reductions in suffering when the expected amount of suffering in the multiverse is infinite.
The block universe conception of time implies that past suffering is just as real as that in the present and future, though there appears to be little we can do to affect it. The many-worlds interpretation of quantum mechanics, if correct, implies that our universe is deterministic and that, moreover, there exist hell-like branches of the multiverse containing suffering as bad as is physically possible; these, too, appear beyond our control and so might be regarded as part of our shouldn't use up too much of our cognitive resources. (The hell worlds can be even worse in a Tegmarkian level-4 multiverse, but similar qualifications apply.)
The mathematical universe hypothesis of Max Tegmark is fun to think about. So is Jürgen Schmidhuber's
From a consequentialist perspective, there is no intrinsic distinction between doing harm and failing to do good: Decreasing an organism's utility from 0 to -5 has the same effect as failing to take advantage of the opportunity to increase a suffering organism's utility from -5 to 0. The
status quo is arbitrary and so has no claims to being a preferred option to fall back to. (This is the problem with Pareto efficiency.) Of course, there may often be instrumental reasons to respect the status quo.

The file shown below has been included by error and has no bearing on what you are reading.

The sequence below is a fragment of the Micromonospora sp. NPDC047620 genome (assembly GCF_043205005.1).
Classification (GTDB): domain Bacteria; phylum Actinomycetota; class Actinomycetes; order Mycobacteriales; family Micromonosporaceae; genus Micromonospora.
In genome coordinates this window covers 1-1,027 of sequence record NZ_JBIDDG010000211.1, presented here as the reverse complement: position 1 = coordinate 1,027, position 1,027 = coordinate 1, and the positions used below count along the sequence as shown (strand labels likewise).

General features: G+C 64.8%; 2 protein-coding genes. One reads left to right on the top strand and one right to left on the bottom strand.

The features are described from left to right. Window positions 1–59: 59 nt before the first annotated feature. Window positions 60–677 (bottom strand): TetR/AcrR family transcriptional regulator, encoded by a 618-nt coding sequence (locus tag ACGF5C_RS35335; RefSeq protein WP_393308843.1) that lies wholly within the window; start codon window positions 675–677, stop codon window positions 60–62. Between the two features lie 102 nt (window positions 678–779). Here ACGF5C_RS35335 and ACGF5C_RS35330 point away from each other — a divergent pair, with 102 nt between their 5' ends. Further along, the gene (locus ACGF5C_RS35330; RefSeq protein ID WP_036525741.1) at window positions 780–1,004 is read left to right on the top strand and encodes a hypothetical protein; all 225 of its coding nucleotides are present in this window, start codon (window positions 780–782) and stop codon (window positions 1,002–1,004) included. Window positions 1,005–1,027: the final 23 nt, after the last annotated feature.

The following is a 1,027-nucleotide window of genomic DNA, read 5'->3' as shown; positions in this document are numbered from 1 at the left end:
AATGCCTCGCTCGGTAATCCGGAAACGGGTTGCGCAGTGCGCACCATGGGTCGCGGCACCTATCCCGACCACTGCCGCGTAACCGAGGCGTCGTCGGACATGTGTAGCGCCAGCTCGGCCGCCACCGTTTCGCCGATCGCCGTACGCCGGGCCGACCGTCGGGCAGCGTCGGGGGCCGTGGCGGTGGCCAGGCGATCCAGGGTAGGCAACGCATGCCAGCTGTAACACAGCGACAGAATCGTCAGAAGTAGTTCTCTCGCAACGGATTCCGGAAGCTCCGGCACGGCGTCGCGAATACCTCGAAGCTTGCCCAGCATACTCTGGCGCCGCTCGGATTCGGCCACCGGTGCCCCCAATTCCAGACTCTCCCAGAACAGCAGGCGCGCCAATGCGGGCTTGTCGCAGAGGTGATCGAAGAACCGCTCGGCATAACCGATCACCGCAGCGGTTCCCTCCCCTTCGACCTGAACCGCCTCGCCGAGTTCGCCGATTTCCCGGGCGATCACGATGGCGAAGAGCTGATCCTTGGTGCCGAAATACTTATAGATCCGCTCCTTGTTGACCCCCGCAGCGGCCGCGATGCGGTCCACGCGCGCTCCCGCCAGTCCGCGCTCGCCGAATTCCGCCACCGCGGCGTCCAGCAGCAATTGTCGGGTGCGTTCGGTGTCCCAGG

Ethicists have spilled much ink trying to solve the is-ought problem, but without success (see Singer's
The Triviality of the Debate Over 'Is-Ought' and the Definition of 'Moral'), because fundamentally, justification of an ethical claim reduces to explaining
why I care about it.
David Hume is a philosopher with an extraordinary degree of insight relative to his times. Many modern ideas not only in ethics but also in metaphysics, epistemology, personal identity, etc. Hume got almost exactly right relative to the modern naturalist world view.
Yew-Kwang Ng's r-selected species. Stephen Jay Gould's
Nonmoral Nature is a more casual and detailed examination of cruelty in nature, with a focus on ichneumon wasps. Oscar Horta has written several pieces on disvalue in nature, including bibliography of papers relevant to wild suffering.
Nick Cooney's book Change of Heart discusses psychology studies in the context of what causes people to modify how they think and act. Another classic in this field is, of course, Dale Carnegie's How to Win Friends and Influence People, which is hard to recommend strongly enough.